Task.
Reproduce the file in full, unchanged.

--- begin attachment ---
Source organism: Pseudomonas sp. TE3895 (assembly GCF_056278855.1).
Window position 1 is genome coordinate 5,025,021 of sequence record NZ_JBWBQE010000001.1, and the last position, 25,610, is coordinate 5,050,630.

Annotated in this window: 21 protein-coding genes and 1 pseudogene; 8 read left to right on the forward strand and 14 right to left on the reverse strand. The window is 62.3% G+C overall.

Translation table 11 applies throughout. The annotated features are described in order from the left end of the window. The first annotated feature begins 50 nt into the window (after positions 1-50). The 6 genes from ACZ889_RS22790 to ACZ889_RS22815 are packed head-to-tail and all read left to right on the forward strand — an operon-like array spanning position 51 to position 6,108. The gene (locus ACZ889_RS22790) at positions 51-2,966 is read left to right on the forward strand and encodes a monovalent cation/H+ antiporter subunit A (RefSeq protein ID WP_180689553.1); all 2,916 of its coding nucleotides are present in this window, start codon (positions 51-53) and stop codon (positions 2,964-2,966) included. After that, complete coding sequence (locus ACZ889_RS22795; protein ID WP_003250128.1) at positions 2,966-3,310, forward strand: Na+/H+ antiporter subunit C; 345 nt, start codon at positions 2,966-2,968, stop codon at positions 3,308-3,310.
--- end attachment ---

Source organism: Pseudomonas sp. TE3895 (assembly GCF_056278855.1).
Window position 1 is genome coordinate 5,025,021 of sequence record NZ_JBWBQE010000001.1, and the last position, 25,610, is coordinate 5,050,630.

Annotated in this window: 21 protein-coding genes and 1 pseudogene; 8 read left to right on the forward strand and 14 right to left on the reverse strand. The window is 62.3% G+C overall.

Translation table 11 applies throughout. The annotated features are described in order from the left end of the window. The first annotated feature begins 50 nt into the window (after positions 1-50). The 6 genes from ACZ889_RS22790 to ACZ889_RS22815 are packed head-to-tail and all read left to right on the forward strand — an operon-like array spanning position 51 to position 6,108. The gene (locus ACZ889_RS22790) at positions 51-2,966 is read left to right on the forward strand and encodes a monovalent cation/H+ antiporter subunit A (RefSeq protein ID WP_180689553.1); all 2,916 of its coding nucleotides are present in this window, start codon (positions 51-53) and stop codon (positions 2,964-2,966) included. After that, complete coding sequence (locus ACZ889_RS22795; protein ID WP_003250128.1) at positions 2,966-3,310, forward strand: Na+/H+ antiporter subunit C; 345 nt, start codon at positions 2,966-2,968, stop codon at positions 3,308-3,310.